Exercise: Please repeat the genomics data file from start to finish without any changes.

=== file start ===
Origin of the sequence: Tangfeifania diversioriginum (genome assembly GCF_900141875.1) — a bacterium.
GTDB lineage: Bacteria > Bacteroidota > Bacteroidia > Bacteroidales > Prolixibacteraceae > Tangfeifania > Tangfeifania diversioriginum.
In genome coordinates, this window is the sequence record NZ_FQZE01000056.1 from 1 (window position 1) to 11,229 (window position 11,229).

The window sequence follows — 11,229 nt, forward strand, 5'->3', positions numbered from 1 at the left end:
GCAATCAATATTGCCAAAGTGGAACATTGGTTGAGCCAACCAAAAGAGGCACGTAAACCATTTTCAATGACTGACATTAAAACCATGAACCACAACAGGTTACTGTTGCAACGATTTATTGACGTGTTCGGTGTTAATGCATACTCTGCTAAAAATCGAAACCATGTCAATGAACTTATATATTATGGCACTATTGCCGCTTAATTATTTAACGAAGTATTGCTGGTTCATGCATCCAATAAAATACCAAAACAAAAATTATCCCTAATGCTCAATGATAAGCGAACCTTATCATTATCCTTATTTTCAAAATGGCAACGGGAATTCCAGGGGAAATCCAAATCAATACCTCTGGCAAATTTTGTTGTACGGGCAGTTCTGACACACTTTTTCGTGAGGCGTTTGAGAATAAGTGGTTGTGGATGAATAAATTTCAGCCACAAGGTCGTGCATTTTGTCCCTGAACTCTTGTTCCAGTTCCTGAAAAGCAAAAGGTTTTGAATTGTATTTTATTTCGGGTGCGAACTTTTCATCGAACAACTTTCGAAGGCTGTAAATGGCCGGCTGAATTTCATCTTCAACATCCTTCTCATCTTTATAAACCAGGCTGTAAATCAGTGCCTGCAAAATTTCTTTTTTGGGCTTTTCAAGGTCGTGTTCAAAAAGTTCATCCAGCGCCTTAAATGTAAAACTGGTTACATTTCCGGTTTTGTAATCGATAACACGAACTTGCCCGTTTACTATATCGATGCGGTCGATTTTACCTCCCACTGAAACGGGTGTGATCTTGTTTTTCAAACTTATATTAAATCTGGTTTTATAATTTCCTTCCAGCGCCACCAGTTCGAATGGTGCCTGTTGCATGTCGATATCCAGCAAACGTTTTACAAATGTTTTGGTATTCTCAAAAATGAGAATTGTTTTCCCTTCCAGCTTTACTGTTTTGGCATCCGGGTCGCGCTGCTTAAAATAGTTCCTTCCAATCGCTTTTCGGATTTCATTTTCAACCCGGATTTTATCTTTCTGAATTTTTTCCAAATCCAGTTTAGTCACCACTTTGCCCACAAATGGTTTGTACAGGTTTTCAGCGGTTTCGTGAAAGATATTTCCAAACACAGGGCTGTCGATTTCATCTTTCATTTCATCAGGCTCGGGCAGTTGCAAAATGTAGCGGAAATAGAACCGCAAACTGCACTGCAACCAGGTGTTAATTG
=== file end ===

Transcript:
Origin of the sequence: Tangfeifania diversioriginum (genome assembly GCF_900141875.1) — a bacterium.
GTDB lineage: Bacteria > Bacteroidota > Bacteroidia > Bacteroidales > Prolixibacteraceae > Tangfeifania > Tangfeifania diversioriginum.
In genome coordinates, this window is the sequence record NZ_FQZE01000056.1 from 1 (window position 1) to 11,229 (window position 11,229).

The window sequence follows — 11,229 nt, forward strand, 5'->3', positions numbered from 1 at the left end:
GCAATCAATATTGCCAAAGTGGAACATTGGTTGAGCCAACCAAAAGAGGCACGTAAACCATTTTCAATGACTGACATTAAAACCATGAACCACAACAGGTTACTGTTGCAACGATTTATTGACGTGTTCGGTGTTAATGCATACTCTGCTAAAAATCGAAACCATGTCAATGAACTTATATATTATGGCACTATTGCCGCTTAATTATTTAACGAAGTATTGCTGGTTCATGCATCCAATAAAATACCAAAACAAAAATTATCCCTAATGCTCAATGATAAGCGAACCTTATCATTATCCTTATTTTCAAAATGGCAACGGGAATTCCAGGGGAAATCCAAATCAATACCTCTGGCAAATTTTGTTGTACGGGCAGTTCTGACACACTTTTTCGTGAGGCGTTTGAGAATAAGTGGTTGTGGATGAATAAATTTCAGCCACAAGGTCGTGCATTTTGTCCCTGAACTCTTGTTCCAGTTCCTGAAAAGCAAAAGGTTTTGAATTGTATTTTATTTCGGGTGCGAACTTTTCATCGAACAACTTTCGAAGGCTGTAAATGGCCGGCTGAATTTCATCTTCAACATCCTTCTCATCTTTATAAACCAGGCTGTAAATCAGTGCCTGCAAAATTTCTTTTTTGGGCTTTTCAAGGTCGTGTTCAAAAAGTTCATCCAGCGCCTTAAATGTAAAACTGGTTACATTTCCGGTTTTGTAATCGATAACACGAACTTGCCCGTTTACTATATCGATGCGGTCGATTTTACCTCCCACTGAAACGGGTGTGATCTTGTTTTTCAAACTTATATTAAATCTGGTTTTATAATTTCCTTCCAGCGCCACCAGTTCGAATGGTGCCTGTTGCATGTCGATATCCAGCAAACGTTTTACAAATGTTTTGGTATTCTCAAAAATGAGAATTGTTTTCCCTTCCAGCTTTACTGTTTTGGCATCCGGGTCGCGCTGCTTAAAATAGTTCCTTCCAATCGCTTTTCGGATTTCATTTTCAACCCGGATTTTATCTTTCTGAATTTTTTCCAAATCCAGTTTAGTCACCACTTTGCCCACAAATGGTTTGTACAGGTTTTCAGCGGTTTCGTGAAAGATATTTCCAAACACAGGGCTGTCGATTTCATCTTTCATTTCATCAGGCTCGGGCAGTTGCAAAATGTAGCGGAAATAGAACCGCAAACTGCACTGCAACCAGGTGTTAATTG